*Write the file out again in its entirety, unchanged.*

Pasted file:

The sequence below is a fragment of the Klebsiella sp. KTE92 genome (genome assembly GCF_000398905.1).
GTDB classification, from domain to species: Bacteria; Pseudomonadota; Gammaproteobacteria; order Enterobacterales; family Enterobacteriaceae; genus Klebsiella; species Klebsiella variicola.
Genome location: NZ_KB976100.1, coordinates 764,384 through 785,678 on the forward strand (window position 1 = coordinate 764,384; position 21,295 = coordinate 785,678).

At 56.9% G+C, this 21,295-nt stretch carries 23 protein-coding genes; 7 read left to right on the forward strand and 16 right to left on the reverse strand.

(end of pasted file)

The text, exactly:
The sequence below is a fragment of the Klebsiella sp. KTE92 genome (genome assembly GCF_000398905.1).
GTDB classification, from domain to species: Bacteria; Pseudomonadota; Gammaproteobacteria; order Enterobacterales; family Enterobacteriaceae; genus Klebsiella; species Klebsiella variicola.
Genome location: NZ_KB976100.1, coordinates 764,384 through 785,678 on the forward strand (window position 1 = coordinate 764,384; position 21,295 = coordinate 785,678).

At 56.9% G+C, this 21,295-nt stretch carries 23 protein-coding genes; 7 read left to right on the forward strand and 16 right to left on the reverse strand.